Teenage years will eventually influence the rest of your life—and it's especially true for one's taste in music. Starting around 2004, I began to explore the vast archive of rock's most significant era, discovering the all-time greats.
In this edition of reLISTEN, I will be revisiting five classic songs that I used to listen to repeatedly during my teenage years. I'm curious to explore why these songs, which are now decades old, used to captivate me.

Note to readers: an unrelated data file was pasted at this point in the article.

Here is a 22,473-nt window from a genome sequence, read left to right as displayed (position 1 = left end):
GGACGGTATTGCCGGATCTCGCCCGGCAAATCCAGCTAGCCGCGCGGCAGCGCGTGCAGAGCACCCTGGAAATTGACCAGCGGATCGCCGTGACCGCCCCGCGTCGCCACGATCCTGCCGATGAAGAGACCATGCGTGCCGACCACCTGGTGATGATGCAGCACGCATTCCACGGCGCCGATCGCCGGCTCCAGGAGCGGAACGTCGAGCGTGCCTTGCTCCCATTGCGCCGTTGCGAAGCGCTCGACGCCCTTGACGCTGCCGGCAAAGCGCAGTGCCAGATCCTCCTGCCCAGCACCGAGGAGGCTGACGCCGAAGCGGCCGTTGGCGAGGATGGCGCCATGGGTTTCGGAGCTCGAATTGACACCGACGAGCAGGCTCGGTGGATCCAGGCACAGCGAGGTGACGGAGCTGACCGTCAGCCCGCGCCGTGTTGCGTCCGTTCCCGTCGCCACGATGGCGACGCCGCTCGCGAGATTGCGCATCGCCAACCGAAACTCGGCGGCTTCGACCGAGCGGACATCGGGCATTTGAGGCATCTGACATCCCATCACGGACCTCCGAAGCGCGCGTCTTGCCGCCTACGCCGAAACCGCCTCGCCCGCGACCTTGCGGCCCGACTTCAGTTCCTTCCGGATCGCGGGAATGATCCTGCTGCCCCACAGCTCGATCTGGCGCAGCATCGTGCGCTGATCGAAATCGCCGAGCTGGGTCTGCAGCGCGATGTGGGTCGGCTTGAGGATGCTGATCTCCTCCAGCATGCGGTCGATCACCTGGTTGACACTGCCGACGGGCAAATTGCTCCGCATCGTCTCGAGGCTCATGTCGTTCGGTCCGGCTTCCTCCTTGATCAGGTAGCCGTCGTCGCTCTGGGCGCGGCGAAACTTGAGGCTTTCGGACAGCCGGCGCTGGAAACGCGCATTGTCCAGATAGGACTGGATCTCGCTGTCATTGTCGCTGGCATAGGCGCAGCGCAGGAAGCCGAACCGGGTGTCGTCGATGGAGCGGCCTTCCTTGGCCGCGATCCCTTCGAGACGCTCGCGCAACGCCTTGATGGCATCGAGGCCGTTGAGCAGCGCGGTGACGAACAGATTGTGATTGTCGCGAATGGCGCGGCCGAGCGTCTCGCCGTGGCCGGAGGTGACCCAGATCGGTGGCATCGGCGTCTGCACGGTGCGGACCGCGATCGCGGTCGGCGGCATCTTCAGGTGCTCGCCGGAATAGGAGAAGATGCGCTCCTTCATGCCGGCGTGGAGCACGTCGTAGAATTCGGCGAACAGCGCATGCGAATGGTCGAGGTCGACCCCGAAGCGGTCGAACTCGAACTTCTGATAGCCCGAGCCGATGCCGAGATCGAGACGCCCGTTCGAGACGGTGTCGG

Bob Dylan – Hurricane
Obviously, my first contact with Bob Dylan was Blowin' In The Wind; however, it was Hurricane from the 1976 album Desire that drew me entirely into Dylan's kaleidoscopic universe. The song's urgency and anger—represented by the, for the artist, unusual pace—are fascinating.
As one of his few protest songs in the 1970s, Hurricane examines the racist trial of Afro-American boxer Rubin «Hurricane» Carter while entailing all of Dylan's traits: powerful storytelling, wild rock music, the signature harmonica, accompanied by a whirling violin. Yet, it's a far cry from Dylan's early folk roots.